Admiralty Law

Date01 December 2018
Published date01 December 2018

2.1 Three decisions pertaining to admiralty law and practice were handed down by the Singapore courts in 2018.

Forfeiture of deposit in Sheriff sale of vessel

2.2 The Swiber Concorde1 presented Pang Kang Chau JC with an opportunity to consider an interesting question of admiralty practice – whether the forfeited deposit from an earlier abortive sale of a vessel should be paid out together with the proceeds of sale to the parties interested in the vessel, or whether the forfeited deposit should be retained by the Sheriff or, perhaps, the State.

2.3 The vessel Swiber Concorde was arrested by the mortgagee plaintiff pursuant to its mortgage claim. The plaintiff obtained judgment in default of appearance, which was followed by an order for appraisement and sale of the vessel. The vessel was then sold to the highest bidder (Valentine Maritime Ltd) on the Sheriff's terms and conditions of sale, who then paid a deposit of US$50,000.

2.4 Subsequently, Valentine Maritime Ltd declined to proceed with the purchase and its deposit of US$50,000 was forfeited by the Sheriff pursuant to the terms and conditions of sale. The vessel was then sold in its third round of bidding and the mortgagee plaintiff applied for payment out of the proceeds of sale paid into court.2

2.5 As the Sheriff's final statement of account distinguished between “proceeds of sale” and the forfeited deposit, his Honour had to consider whether the forfeited deposit should be paid out together with the proceeds of sale.3 Curiously, there was one case4 which treated the forfeited deposit from an aborted sale as part of the proceeds of sale.

2.6 Pang JC noted that while the starting point would be to look to the Sheriff's conditions of sale to determine how the forfeited deposit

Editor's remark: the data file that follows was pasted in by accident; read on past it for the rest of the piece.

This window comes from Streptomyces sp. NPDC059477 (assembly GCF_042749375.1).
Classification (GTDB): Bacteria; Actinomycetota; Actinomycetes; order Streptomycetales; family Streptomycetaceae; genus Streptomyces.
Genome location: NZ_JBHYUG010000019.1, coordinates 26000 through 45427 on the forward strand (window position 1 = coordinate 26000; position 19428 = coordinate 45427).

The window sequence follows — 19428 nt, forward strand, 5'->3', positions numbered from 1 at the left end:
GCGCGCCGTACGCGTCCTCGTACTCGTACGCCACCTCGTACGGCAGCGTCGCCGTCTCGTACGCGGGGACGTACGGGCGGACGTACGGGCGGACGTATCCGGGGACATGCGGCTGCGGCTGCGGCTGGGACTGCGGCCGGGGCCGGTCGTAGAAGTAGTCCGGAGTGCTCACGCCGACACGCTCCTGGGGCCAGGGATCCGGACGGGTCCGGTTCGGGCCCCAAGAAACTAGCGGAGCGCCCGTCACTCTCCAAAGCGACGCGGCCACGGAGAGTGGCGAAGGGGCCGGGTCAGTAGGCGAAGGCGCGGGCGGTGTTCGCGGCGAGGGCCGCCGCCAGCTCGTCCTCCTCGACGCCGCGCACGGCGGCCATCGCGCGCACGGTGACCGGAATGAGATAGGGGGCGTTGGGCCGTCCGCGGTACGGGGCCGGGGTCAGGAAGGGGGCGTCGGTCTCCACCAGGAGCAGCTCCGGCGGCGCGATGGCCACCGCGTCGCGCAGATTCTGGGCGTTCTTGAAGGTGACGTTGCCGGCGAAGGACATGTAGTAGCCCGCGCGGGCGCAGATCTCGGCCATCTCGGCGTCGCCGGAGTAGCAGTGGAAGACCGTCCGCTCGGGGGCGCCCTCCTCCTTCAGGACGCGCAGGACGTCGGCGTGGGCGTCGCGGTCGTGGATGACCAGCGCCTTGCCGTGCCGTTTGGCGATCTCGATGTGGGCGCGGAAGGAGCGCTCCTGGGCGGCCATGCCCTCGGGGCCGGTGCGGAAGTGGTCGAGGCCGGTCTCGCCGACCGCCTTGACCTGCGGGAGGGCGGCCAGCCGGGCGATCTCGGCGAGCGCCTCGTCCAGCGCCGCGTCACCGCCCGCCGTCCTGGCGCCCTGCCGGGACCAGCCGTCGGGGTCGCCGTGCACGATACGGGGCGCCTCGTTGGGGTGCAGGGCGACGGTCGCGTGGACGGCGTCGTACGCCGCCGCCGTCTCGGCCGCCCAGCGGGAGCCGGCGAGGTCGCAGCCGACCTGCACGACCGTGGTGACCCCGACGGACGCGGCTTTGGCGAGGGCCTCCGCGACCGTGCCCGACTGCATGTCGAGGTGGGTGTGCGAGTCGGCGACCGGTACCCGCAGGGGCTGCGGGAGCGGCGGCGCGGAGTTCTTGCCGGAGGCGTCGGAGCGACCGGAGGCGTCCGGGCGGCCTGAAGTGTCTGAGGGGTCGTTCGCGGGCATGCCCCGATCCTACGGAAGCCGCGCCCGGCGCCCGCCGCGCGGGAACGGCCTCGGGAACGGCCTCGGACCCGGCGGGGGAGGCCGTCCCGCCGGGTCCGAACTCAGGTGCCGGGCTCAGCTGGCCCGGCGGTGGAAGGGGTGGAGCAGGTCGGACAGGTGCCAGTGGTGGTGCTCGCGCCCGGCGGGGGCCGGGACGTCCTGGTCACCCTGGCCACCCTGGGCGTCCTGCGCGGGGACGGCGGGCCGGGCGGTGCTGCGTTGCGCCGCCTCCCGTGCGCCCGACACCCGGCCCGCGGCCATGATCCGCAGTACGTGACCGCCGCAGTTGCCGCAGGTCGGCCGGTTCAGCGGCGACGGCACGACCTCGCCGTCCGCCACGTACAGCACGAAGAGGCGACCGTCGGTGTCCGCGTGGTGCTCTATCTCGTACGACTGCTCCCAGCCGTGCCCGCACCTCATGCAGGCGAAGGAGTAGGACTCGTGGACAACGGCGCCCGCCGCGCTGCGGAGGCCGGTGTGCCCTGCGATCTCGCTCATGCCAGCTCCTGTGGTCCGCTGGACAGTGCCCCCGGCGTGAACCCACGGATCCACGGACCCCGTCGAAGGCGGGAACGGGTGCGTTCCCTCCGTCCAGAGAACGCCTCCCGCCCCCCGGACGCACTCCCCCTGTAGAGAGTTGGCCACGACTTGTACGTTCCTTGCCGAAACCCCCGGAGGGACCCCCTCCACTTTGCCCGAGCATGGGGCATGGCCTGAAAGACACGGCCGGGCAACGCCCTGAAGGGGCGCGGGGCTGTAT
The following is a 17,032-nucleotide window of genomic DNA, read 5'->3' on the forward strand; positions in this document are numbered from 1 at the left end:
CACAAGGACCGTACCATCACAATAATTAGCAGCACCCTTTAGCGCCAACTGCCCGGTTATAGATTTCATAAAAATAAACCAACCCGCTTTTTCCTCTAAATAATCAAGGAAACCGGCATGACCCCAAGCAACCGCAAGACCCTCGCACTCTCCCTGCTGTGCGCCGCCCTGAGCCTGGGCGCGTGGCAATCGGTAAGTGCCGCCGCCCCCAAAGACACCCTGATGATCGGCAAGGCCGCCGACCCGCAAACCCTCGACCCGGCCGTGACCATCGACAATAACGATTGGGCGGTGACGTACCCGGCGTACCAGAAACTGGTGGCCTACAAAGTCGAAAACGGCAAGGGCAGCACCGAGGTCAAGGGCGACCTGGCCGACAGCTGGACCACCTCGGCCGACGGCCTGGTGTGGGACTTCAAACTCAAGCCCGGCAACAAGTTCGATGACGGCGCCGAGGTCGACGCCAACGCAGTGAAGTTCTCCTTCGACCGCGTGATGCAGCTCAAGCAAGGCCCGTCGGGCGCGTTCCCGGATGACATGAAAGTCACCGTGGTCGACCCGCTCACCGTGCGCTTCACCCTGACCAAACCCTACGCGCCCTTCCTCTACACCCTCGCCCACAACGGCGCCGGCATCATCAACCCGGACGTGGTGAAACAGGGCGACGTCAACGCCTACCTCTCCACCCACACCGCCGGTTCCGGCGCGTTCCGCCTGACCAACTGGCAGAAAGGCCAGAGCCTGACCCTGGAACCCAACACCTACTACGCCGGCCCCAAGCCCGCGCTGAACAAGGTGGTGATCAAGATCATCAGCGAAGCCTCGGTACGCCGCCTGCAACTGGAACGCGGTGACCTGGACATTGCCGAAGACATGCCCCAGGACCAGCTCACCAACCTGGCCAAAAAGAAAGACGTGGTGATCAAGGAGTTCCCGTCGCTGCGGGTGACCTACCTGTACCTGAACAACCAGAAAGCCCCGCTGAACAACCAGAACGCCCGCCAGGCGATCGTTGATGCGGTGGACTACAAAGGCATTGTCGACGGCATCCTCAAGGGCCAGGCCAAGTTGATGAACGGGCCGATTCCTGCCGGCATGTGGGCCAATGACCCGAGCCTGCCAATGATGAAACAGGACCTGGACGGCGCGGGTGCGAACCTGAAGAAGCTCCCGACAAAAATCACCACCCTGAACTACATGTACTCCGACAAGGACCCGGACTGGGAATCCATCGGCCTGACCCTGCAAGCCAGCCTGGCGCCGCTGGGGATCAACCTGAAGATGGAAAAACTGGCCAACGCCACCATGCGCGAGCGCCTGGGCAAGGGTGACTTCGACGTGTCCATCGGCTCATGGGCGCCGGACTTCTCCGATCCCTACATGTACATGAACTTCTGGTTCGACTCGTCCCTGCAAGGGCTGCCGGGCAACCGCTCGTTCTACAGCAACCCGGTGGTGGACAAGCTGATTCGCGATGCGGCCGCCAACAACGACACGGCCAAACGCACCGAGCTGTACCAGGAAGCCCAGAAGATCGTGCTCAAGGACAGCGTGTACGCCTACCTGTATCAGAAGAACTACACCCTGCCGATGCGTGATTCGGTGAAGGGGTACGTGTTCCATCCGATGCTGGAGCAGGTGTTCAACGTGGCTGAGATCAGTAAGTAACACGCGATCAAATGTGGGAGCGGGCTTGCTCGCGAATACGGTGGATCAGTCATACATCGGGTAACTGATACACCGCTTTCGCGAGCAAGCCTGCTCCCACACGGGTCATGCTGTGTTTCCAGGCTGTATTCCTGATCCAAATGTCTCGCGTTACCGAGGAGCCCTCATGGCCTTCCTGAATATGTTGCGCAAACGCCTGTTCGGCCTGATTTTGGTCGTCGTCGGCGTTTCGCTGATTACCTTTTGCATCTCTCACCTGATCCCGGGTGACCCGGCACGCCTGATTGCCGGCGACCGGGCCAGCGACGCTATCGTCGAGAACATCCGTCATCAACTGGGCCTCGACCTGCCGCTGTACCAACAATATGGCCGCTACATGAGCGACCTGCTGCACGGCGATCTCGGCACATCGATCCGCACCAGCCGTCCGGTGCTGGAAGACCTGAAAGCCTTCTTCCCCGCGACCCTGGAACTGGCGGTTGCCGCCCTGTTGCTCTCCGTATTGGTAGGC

should be dealt with, there are no express provisions in the conditions of sale dealing with this issue.5

2.7 In any event, the deposit forfeited by the Sheriff is for the benefit of the parties interested in the vessel because while the Sheriff contracts on behalf of the State in respect of the contract for sale of the vessel, the title to the arrested vessel does not vest in the State but remains with the owner of the vessel.6 Further, as the Sheriff is acting under the court's commission for appraisement and sale, the Sheriff is selling the vessel for the benefit of all parties interested in the vessel. Accordingly, the forfeited deposit should be paid out together with the proceeds of sale to the interested parties.7

2.8 For completeness, as there were no other claimants before the court than the plaintiff, and the plaintiff's judgment sum exceeded the total sum of the proceeds of sale and forfeited deposit, Pang JC ordered the forfeited deposit to be paid out to the plaintiffs.8 As a matter of principle, the decision is, with respect, correct. The vessel represents the arresting party's security; when sold, that security is converted into monetary form. There is no reason to draw a distinction between the sale proceeds and forfeited deposit.

Right to stop judicial sale of vessel and obtaining release of vessel

2.9 The Long Bright9 concerns the plaintiff's application to discharge the sale order and release of the arrested vessel Long Bright after the Sheriff proceeded with the commission for appraisement and sale of the vessel. Crucially, the court had to consider whether a plaintiff is entitled as of right to have the vessel released and to have the judicial sale stopped.